Monday, December 10, 2007

African Footballers to Storm Swedish Shores

The influx of African footballing talent in Europe should go up by an e higher number in the next few years after the Swedish Football Federation (SFF) ruled that from next season on, Swedish clubs can feature any number of African players.

This comes after Spain announced African players would not count as non-EU players anymore. The footballing world is starting to see the talents of the African footballer.

The SFF made the ruling in accordance with the Cotonou Agreement, a treaty signed in Benin in 2000 by members of the EU and a group of 77 African, Caribbean and Pacific states (ACP).

The agreement stipulates that nationals from those countries working legally in Europe should have the same rights as EU citizens.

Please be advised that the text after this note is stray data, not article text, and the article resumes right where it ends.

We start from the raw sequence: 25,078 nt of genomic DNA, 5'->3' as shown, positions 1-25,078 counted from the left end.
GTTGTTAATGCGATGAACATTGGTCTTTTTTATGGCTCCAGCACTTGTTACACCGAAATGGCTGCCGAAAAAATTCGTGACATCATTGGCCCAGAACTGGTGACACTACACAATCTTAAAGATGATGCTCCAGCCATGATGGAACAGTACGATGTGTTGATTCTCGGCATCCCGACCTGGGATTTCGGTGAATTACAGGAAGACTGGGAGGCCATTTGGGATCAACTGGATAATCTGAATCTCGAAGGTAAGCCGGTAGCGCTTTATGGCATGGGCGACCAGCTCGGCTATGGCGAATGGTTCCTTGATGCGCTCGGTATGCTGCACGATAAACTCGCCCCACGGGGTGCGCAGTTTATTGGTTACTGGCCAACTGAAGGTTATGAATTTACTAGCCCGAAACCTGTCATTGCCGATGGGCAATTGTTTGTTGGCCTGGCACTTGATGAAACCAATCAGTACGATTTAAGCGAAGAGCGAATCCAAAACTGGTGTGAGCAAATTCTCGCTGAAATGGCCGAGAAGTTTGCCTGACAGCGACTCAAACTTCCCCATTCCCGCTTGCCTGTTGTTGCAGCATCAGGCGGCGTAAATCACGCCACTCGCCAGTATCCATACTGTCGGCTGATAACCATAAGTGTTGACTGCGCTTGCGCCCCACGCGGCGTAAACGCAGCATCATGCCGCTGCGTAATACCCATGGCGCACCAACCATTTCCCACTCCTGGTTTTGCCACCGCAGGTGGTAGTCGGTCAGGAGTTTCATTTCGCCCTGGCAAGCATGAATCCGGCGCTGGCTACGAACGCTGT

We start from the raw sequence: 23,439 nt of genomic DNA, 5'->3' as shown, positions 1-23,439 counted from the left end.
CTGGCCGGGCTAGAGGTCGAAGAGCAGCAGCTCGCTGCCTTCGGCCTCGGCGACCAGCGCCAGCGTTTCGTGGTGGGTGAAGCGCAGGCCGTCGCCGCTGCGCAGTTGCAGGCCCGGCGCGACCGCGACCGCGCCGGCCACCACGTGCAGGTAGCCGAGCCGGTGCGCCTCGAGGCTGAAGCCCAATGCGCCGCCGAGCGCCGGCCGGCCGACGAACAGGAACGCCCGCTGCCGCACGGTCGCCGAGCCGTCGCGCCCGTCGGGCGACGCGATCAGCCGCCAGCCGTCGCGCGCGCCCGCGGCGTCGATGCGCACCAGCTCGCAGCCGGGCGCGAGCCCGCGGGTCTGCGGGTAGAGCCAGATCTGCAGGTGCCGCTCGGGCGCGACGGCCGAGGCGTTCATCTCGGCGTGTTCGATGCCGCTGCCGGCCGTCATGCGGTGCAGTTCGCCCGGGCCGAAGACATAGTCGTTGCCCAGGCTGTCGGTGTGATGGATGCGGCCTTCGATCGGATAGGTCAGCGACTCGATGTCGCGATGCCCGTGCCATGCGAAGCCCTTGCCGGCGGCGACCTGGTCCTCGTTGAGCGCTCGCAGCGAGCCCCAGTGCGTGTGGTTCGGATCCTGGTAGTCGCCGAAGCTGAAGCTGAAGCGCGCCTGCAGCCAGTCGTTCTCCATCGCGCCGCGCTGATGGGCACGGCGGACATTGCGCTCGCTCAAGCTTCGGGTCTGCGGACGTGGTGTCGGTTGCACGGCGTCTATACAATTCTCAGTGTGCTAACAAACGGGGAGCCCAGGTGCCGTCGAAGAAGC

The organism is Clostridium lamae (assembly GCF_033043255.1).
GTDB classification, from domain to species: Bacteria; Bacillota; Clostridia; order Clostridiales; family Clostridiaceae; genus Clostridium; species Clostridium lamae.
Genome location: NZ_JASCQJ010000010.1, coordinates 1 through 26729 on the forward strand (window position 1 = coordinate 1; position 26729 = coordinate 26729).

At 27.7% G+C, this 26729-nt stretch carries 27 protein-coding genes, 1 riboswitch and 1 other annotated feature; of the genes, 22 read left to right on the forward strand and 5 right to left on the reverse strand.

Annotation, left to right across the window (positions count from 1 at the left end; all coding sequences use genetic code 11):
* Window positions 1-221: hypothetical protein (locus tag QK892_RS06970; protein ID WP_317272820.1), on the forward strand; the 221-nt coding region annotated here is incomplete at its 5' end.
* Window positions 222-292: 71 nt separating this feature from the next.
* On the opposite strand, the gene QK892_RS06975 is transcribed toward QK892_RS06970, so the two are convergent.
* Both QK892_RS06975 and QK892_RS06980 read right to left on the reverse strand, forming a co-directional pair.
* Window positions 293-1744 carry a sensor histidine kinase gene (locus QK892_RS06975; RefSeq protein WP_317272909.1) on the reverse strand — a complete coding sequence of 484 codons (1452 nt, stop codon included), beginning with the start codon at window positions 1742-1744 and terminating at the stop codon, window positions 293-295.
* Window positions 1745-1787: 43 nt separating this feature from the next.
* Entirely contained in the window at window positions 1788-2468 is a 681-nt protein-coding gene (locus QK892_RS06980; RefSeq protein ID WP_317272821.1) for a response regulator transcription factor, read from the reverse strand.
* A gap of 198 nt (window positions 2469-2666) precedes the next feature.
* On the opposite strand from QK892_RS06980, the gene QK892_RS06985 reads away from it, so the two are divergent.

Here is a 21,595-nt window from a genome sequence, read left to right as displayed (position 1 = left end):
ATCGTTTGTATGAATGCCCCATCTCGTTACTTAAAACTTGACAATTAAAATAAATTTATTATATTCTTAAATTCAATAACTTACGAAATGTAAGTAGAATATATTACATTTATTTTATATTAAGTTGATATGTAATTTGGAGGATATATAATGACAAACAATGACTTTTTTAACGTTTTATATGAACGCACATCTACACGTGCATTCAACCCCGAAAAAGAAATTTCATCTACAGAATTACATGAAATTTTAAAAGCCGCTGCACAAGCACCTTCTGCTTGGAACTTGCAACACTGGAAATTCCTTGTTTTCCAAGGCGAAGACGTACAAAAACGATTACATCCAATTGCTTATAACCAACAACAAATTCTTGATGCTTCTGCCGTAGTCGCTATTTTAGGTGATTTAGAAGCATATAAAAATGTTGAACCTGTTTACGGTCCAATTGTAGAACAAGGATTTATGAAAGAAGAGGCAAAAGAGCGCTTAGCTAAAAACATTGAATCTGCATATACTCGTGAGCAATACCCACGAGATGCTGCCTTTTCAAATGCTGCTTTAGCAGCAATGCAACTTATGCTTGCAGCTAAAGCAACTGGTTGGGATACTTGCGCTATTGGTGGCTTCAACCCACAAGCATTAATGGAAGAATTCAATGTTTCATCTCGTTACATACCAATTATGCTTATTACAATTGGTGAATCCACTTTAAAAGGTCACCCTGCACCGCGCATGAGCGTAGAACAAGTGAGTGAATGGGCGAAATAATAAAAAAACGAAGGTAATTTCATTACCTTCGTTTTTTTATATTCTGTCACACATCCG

"We had a choice between breaking the law and respecting EU regulations," Swedish football boss Lars-Ake Lagrell said.

Previously, only three non-European players were allowed to play for a club.

Helsingborg, a club with five Africans, earlier this year called for the federation to implement the accord.

At the time the SFF said it could not make any changes since the regulations for the season had already been adopted.

Helsingborg director Bo Nilsson told BBC Sport that the decision is a victory for his club.

"We are pleased. The decision is fair and it is a respect for international law. Before there was discrimination," he added.

Liberia defender Jimmy Dixon who plays for Malmo FF welcomed the ruling as a one of the best things to happen to African footballers.

"It will give more opportunities to African footballers in Sweden. Before it was hard to make it," Dixon said.

Good news. Let's see how the Africans fare now that the borders are open. Immigration is a good thing and I believe the more people see the African player, the better.

1 comment:

Thomas said...

Is this also likely to apply to other EU countries as well? Does it in some and not others already? I'm not very well versed on this, but interesting to read.